Google has finally launched its own online payment service, and will stomach losing money on processing your credit cards — in an aggressive move to go after competitor PayPal.
It is called Google Checkout, and our colleague Elise Ackerman has a good story in the Merc that talks about other benefits this will bring Google, including the ability to inspect user buying habits for the first time. That’s one more step toward knocking away an advantage held by eBay in the marketplace.
Google will charge merchants two percent of each transaction, plus a 20-cent fee. That’s less than PayPal’s 2.9 percent standard rate, plus a 30-cent fee. And like PayPal, Google offers discounts to certain people. Google will waive fees on $10 of worth of purchases for every $1 a company spends on search advertising. Meanwhile, MasterCard and Visa typically charge 1.95 percent and a 30-cent fee, meaning Google will lose money while processing transactions for those cards.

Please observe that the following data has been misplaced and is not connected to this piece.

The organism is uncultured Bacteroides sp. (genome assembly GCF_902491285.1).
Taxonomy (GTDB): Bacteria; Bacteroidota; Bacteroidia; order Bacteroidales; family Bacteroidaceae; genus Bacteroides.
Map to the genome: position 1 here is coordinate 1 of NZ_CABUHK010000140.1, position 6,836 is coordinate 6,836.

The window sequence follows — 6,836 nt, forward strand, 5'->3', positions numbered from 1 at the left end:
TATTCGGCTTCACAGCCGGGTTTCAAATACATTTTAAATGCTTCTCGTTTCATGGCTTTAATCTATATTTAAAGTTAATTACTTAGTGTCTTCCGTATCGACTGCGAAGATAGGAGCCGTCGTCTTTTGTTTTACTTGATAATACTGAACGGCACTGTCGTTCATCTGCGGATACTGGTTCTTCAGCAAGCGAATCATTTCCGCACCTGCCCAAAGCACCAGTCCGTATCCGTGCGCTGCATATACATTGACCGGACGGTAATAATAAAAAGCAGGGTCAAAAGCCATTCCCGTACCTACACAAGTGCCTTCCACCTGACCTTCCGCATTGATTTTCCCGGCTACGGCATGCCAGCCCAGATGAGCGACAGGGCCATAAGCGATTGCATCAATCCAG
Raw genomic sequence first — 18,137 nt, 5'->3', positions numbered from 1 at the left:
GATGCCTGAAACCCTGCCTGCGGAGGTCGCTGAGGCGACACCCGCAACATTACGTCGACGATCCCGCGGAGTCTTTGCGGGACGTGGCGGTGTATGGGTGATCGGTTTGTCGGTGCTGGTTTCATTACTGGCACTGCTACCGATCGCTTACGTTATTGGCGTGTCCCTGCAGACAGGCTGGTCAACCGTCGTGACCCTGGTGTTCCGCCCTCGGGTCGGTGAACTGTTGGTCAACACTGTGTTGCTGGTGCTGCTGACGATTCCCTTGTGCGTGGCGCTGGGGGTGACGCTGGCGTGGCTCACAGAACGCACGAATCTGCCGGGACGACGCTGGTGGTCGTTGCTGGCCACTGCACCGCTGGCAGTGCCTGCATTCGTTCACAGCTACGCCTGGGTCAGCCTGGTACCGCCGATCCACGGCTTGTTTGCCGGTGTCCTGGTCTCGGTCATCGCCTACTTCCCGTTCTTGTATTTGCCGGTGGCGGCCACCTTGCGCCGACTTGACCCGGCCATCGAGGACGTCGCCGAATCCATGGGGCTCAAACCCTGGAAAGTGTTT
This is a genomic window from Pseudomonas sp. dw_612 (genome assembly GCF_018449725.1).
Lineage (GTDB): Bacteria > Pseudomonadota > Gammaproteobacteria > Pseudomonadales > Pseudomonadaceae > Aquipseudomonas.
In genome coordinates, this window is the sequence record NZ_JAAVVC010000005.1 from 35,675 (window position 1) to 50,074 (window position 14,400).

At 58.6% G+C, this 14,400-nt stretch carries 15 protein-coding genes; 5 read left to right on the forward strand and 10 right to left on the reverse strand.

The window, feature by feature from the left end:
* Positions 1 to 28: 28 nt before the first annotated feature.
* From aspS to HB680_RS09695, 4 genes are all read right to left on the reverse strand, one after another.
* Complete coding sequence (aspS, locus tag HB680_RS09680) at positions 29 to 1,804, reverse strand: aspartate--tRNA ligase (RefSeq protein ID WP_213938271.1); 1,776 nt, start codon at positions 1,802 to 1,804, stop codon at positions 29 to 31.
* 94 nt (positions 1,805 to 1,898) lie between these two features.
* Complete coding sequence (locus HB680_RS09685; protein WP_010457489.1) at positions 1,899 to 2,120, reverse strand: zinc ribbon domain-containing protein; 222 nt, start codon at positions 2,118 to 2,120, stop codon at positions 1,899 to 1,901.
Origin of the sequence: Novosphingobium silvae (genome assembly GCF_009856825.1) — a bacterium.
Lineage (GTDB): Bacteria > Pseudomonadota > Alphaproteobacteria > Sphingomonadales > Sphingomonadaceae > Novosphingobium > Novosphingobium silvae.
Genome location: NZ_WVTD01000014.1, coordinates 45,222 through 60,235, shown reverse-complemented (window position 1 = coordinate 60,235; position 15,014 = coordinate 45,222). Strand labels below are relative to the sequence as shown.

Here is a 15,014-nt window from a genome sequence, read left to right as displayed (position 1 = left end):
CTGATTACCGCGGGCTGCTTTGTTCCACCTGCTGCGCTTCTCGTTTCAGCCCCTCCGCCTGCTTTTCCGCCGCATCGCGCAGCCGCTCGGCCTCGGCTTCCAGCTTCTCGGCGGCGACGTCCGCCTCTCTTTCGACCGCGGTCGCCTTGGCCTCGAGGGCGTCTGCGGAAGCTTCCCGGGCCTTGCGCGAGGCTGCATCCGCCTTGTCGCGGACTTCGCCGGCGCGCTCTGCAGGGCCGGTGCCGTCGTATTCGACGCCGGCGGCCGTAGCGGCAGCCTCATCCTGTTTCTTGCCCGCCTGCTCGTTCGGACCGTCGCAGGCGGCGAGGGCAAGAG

However, we should note that Google doesn’t have everything PayPal does. Checkout isn’t a person-to-person, “stored-value” system like PayPal, which is why Google chief executive Schmidt can still contends Google Checkout isn’t designed to be a competitor. Right!
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